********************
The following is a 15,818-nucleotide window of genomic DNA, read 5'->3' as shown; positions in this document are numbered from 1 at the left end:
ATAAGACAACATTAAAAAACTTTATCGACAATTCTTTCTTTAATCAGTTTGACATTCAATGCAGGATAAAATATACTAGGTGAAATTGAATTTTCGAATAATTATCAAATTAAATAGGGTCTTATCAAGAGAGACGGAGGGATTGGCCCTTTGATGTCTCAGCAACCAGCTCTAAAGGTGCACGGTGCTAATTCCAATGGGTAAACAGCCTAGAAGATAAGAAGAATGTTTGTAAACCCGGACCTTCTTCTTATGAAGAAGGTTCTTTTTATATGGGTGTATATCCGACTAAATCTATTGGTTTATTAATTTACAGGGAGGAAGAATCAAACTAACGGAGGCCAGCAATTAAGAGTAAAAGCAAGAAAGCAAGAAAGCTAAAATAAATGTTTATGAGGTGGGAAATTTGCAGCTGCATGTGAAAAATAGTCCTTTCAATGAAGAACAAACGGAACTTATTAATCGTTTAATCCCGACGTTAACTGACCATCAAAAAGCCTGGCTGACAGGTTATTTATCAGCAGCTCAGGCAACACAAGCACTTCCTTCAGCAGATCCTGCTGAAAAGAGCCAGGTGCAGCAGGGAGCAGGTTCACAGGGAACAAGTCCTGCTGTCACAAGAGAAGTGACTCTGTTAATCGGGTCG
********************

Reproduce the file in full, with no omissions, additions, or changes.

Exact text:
The following is a 15,818-nucleotide window of genomic DNA, read 5'->3' as shown; positions in this document are numbered from 1 at the left end:
ATAAGACAACATTAAAAAACTTTATCGACAATTCTTTCTTTAATCAGTTTGACATTCAATGCAGGATAAAATATACTAGGTGAAATTGAATTTTCGAATAATTATCAAATTAAATAGGGTCTTATCAAGAGAGACGGAGGGATTGGCCCTTTGATGTCTCAGCAACCAGCTCTAAAGGTGCACGGTGCTAATTCCAATGGGTAAACAGCCTAGAAGATAAGAAGAATGTTTGTAAACCCGGACCTTCTTCTTATGAAGAAGGTTCTTTTTATATGGGTGTATATCCGACTAAATCTATTGGTTTATTAATTTACAGGGAGGAAGAATCAAACTAACGGAGGCCAGCAATTAAGAGTAAAAGCAAGAAAGCAAGAAAGCTAAAATAAATGTTTATGAGGTGGGAAATTTGCAGCTGCATGTGAAAAATAGTCCTTTCAATGAAGAACAAACGGAACTTATTAATCGTTTAATCCCGACGTTAACTGACCATCAAAAAGCCTGGCTGACAGGTTATTTATCAGCAGCTCAGGCAACACAAGCACTTCCTTCAGCAGATCCTGCTGAAAAGAGCCAGGTGCAGCAGGGAGCAGGTTCACAGGGAACAAGTCCTGCTGTCACAAGAGAAGTGACTCTGTTAATCGGGTCG